Term of Award

Fall 2009

Degree Name

Doctor of Education in Education Administration (Ed.D.)

Document Type and Release Option

Dissertation (open access)

Department

Department of Leadership, Technology, and Human Development

Committee Chair

Leon Spencer

Committee Member 1

Sharon Brooks

Committee Member 2

Barbara Mallory

Abstract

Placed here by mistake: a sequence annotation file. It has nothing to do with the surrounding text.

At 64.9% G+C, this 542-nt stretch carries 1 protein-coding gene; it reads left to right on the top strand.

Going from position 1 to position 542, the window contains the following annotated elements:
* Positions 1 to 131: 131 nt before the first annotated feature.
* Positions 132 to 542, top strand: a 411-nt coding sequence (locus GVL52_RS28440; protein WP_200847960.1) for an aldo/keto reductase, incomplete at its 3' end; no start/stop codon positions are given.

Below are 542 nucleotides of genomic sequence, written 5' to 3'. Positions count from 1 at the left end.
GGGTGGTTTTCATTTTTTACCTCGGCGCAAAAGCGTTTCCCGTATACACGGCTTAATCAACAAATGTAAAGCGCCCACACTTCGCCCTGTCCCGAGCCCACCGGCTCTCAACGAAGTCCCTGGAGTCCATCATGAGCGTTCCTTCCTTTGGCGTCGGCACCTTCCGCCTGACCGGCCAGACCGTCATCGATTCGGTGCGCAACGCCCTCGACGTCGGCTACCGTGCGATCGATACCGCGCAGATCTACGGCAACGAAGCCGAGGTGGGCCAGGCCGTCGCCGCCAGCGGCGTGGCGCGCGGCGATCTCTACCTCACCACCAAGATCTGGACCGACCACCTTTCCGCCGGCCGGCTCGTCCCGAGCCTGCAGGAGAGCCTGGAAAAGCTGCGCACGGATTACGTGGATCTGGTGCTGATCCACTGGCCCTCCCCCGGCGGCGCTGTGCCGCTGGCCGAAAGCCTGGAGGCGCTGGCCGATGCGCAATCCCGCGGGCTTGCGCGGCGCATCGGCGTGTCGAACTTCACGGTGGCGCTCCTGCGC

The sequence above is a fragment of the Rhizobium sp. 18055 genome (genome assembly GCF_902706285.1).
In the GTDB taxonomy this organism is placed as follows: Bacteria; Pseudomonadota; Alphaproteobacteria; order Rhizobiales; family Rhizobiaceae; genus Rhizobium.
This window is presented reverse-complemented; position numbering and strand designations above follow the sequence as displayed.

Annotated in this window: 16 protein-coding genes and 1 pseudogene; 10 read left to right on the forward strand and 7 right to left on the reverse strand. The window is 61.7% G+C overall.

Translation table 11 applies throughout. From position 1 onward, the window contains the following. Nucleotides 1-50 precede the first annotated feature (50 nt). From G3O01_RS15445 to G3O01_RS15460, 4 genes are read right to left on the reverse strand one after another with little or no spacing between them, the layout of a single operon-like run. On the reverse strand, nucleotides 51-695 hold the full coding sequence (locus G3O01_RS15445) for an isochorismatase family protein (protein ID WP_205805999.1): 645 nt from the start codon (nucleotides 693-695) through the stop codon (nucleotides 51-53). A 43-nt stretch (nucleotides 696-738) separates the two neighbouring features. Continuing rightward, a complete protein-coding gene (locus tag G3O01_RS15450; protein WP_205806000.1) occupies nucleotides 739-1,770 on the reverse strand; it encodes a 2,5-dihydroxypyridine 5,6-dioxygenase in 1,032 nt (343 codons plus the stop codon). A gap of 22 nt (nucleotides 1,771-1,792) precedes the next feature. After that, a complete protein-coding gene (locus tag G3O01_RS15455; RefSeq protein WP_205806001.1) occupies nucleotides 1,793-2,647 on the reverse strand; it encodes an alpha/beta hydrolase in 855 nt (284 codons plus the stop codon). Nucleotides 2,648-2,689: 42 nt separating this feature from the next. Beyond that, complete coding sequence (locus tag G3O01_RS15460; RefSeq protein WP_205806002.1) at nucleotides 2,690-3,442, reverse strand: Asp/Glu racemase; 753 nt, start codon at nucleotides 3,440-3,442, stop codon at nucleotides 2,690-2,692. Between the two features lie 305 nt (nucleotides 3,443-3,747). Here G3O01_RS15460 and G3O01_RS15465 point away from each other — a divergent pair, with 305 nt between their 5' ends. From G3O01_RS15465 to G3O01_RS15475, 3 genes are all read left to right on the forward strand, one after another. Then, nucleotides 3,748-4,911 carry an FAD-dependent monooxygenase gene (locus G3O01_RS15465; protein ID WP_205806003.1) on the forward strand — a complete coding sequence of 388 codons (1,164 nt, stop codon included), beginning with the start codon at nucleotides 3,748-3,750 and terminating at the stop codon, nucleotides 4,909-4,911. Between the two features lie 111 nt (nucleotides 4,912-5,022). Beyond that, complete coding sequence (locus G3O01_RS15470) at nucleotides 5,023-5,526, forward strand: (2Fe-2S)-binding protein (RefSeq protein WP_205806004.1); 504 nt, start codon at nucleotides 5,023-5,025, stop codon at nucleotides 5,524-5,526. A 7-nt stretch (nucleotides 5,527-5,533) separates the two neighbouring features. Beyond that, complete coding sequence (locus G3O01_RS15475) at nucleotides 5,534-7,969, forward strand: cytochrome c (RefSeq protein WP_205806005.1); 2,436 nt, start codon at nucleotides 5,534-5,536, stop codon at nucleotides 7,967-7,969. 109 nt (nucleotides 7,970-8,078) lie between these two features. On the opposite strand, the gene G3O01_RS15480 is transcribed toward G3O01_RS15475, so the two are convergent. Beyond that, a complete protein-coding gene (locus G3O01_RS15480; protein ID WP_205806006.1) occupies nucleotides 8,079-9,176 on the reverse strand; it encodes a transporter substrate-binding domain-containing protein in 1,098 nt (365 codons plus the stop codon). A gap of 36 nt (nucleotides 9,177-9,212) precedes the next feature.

Bridging the achievement gap between students in poverty and their more advantaged peers has been a key focus of contemporary reform efforts. Principals have been encouraged to utilize distributed leadership principles to facilitate school improvement. Research has indicated that counselors have been absent from school reform initiatives. Moreover, a dearth of literature exists regarding the activities of counselors with students who live in poverty. The American School Counselor Association (ASCA) asserted that counselors can play in important role as facilitators of school reform by utilizing the ASCA National Model as a foundation for school counseling programs. A study was conducted to examine how counselors implemented the ASCA National Model in Title I elementary schools. A descriptive, quantitative study was conducted. Participants completed a survey indicating the frequency with which they performed activities recommended by the National Model and activities classified as inappropriate by ASCA. Responses from 94 participants indicated that these counselors frequently performed many of the recommended activities, which suggests a high level of implementation of the Model and comprehensive guidance programs. Of 51 recommended activities, 32 were performed frequently or routinely by more than 50% of the participants. Inappropriate activities were performed infrequently. Performing hall, bus or cafeteria duty was the most frequently performed inappropriate activity. Counselors spent most of their time performing activities in the guidance curriculum and individual planning domains. Few differences were found in the implementation of activities according to 10 demographic survey items relating to work setting, counselor training, and experience. The relationships between the demographic variables and activities were weak. The leadership skills of collaboration and advocacy were found to be used on regular basis. The findings of the study revealed that elementary counselors at Title I schools largely implemented activities recommended by the ASCA National Model. Also, the findings indicated that while counselors have not been considered important in school reform efforts, they performed activities that promote the achievement of students who are poor, as well as many leadership activities that informally integrated them into the reform loop. A new paradigm for school leadership and reform which integrates counselors was suggested.

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